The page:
Forecast: US and Canada Will Regulate CO2 by End of Decade
10 January 2007
A new report from CIBC World Markets, the wholesale and corporate banking arm of the Canadian Imperial Bank of Commerce (CIBC), forecasts that all jurisdictions in Canada and the US will have carbon dioxide regulations in place by the end of the decade to address global warming concerns.
The report predicts that every province and state in North America will follow the lead of California and implement not only a CO2 emissions cap but also an emissions trading system that will allow larger polluters to buy emissions credits from other firms whose emissions are less than what is allowed under the cap.
While North America has ignored implementing the Kyoto Accord, public concern about global warming is growing. I expect this will force governments to declare war on carbon emissions on their own terms. As that campaign unfolds, the economy’s largest emitters of CO2 will become increasingly dependent on the economy’s greenest firms for emissions credits.—Jeff Rubin, Chief Strategist and Chief Economist at CIBC World Markets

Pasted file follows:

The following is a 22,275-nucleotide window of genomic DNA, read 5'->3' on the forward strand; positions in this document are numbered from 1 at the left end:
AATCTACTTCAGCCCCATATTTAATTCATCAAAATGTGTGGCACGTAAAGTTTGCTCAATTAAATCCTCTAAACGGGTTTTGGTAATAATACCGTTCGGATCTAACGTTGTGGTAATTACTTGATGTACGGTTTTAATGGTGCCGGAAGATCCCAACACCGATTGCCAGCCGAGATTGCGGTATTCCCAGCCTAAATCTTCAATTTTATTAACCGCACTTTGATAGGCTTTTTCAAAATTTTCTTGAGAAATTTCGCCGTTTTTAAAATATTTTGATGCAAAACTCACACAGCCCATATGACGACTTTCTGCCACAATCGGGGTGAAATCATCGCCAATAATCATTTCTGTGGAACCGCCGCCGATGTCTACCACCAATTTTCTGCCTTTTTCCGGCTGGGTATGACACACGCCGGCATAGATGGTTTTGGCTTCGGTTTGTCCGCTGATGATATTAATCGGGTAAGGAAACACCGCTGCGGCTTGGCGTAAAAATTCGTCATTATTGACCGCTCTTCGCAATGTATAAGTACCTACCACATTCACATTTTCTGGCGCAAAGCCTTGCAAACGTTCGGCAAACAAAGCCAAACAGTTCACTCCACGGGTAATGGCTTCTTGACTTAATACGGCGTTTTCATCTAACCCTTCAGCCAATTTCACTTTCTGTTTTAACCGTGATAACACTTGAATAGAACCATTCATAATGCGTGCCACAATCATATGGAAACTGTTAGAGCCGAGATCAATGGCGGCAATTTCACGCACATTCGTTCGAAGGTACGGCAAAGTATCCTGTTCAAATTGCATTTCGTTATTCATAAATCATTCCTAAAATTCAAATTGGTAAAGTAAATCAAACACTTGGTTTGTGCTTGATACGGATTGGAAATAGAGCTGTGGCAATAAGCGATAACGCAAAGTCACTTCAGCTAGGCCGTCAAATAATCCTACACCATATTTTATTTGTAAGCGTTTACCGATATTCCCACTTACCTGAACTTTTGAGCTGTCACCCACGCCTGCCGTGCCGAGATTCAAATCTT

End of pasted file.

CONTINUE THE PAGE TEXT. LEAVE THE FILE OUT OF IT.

The report states that the carbon abatement policies aimed at addressing climate change will have the greatest impact on the energy sector. This will have a significant impact in Canada where the sector accounts for 20% of the country’s CO2 emissions.
That percentage promises to rise steadily over the next decade as emissions-intensive oil sands production doubles and perhaps even triples, replacing depleting but less emission-intensive conventional oil production.
However, the report warns:
The real impact of climate change, and attendant carbon abatement legislation, will instead be felt on the supply curve. If planned additions to bitumen production are delayed or mothballed altogether, oil prices can only move in one direction—higher. To the extent that oil sands production cannot grow, neither can global crude supply, because, net of depletion, oil sands and deep-water wells are where the new supply will come from.
Conventional oil production has now not grown for over two years. Climate change also poses threats to production from deep-water wells. Gulf of Mexico production was spared last year the devastation it sustained in the 2005 record storm season, but most models of climate change predict increasing cyclonic activity in the region—home to 1.5 million barrels per day of crude production.
The Carbon Wars (CIBC World Markets)
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